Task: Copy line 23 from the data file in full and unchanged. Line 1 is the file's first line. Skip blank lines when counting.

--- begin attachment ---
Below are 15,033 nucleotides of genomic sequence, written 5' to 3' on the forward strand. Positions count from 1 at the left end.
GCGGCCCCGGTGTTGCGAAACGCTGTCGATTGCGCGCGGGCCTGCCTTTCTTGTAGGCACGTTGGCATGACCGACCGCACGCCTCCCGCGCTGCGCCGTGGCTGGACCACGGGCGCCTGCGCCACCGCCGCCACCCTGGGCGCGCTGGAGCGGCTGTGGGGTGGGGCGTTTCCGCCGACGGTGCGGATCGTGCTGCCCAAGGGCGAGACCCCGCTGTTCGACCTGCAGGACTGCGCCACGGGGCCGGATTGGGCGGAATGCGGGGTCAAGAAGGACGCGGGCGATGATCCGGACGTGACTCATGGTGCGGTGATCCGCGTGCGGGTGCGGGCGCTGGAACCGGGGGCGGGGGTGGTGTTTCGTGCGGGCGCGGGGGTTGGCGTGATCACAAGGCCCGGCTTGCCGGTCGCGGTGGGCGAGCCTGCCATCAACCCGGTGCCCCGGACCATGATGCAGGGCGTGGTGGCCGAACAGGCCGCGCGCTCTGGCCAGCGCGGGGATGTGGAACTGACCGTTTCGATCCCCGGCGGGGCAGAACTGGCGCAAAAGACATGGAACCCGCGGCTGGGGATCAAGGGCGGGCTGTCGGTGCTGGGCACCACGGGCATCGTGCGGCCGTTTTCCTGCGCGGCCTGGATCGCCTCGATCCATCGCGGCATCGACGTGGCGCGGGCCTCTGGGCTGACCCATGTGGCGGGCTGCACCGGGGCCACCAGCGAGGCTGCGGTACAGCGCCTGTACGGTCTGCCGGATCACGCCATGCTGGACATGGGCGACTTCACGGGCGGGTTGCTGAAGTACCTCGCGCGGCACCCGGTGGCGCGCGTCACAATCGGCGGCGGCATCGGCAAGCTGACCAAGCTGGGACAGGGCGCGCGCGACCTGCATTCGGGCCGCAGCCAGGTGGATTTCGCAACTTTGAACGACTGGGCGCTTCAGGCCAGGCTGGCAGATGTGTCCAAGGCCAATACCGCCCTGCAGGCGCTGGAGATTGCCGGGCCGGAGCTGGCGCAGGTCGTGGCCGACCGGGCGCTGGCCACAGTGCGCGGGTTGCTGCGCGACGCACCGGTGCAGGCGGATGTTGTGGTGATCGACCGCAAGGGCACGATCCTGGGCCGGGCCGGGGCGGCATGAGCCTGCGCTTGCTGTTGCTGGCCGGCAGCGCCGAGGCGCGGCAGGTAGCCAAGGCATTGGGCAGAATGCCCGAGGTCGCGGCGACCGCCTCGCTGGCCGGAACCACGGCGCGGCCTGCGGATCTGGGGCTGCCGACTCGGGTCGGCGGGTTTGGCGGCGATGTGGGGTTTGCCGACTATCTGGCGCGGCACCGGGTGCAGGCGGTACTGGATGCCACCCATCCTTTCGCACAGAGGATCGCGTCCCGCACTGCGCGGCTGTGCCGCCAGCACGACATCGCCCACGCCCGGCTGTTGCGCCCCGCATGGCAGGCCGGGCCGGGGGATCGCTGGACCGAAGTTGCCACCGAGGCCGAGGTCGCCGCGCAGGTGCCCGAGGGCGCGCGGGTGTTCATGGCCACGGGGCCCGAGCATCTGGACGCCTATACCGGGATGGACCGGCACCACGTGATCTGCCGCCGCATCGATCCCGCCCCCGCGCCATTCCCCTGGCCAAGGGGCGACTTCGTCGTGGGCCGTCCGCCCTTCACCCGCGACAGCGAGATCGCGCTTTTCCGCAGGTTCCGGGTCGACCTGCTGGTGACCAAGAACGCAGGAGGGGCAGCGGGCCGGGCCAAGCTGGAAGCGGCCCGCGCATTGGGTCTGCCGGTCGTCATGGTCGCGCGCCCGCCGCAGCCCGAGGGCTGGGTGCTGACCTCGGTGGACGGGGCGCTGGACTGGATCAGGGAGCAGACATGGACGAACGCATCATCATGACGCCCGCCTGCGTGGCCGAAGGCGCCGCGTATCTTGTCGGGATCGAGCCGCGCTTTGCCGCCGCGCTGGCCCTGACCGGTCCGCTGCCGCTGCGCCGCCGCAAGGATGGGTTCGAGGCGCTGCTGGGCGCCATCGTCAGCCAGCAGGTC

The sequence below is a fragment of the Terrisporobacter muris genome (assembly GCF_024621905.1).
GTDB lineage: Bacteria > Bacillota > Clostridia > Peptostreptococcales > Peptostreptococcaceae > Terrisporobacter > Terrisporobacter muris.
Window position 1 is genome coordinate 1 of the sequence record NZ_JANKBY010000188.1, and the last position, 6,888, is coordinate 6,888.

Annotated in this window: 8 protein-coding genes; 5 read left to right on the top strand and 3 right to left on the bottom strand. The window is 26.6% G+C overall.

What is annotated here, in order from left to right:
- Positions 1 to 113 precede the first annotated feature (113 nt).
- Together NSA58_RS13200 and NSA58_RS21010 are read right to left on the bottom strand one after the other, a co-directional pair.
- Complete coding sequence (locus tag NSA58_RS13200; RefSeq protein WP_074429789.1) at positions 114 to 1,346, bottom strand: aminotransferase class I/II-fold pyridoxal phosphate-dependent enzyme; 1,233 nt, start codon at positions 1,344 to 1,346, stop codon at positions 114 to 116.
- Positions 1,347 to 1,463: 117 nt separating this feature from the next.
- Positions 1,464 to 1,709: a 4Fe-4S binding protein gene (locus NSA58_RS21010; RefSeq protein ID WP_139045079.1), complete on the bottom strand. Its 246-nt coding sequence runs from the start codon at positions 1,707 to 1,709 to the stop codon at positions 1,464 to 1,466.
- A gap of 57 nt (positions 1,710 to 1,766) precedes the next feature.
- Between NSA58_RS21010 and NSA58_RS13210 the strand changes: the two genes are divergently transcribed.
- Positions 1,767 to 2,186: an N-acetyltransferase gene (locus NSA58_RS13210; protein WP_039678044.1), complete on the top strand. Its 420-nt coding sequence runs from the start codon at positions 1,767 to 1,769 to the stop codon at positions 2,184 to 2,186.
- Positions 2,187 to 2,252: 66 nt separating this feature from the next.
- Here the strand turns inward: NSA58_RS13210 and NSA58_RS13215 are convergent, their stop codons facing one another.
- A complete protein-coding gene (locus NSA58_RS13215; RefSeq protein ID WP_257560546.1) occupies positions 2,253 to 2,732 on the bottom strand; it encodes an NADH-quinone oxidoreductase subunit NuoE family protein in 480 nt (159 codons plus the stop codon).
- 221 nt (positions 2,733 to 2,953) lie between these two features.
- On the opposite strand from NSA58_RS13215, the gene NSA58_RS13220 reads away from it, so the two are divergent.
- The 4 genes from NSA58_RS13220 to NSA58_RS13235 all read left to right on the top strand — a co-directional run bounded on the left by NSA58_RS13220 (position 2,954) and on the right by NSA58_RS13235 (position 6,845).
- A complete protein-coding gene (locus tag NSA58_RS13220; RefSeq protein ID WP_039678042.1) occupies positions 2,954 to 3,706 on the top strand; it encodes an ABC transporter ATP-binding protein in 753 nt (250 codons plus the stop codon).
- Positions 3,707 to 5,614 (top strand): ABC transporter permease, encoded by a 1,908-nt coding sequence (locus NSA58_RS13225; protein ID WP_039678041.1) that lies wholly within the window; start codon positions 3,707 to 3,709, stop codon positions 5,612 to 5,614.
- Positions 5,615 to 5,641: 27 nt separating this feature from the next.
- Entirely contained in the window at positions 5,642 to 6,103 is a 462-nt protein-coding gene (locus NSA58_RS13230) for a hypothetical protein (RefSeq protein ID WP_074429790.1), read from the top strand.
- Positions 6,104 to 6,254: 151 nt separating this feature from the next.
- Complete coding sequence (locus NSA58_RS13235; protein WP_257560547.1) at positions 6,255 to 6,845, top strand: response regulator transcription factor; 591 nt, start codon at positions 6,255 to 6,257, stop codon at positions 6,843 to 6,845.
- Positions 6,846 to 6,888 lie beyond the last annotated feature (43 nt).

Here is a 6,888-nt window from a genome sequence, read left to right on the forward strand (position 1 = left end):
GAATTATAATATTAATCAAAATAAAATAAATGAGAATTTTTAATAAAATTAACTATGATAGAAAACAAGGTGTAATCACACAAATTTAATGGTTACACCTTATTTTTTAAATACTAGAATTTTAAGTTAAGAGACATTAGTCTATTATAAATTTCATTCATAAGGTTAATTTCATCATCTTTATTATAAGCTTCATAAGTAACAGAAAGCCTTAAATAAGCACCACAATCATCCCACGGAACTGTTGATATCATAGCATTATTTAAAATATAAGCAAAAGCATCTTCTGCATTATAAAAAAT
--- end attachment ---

- Positions 3,707 to 5,614 (top strand): ABC transporter permease, encoded by a 1,908-nt coding sequence (locus NSA58_RS13225; protein ID WP_039678041.1) that lies wholly within the window; start codon positions 3,707 to 3,709, stop codon positions 5,612 to 5,614.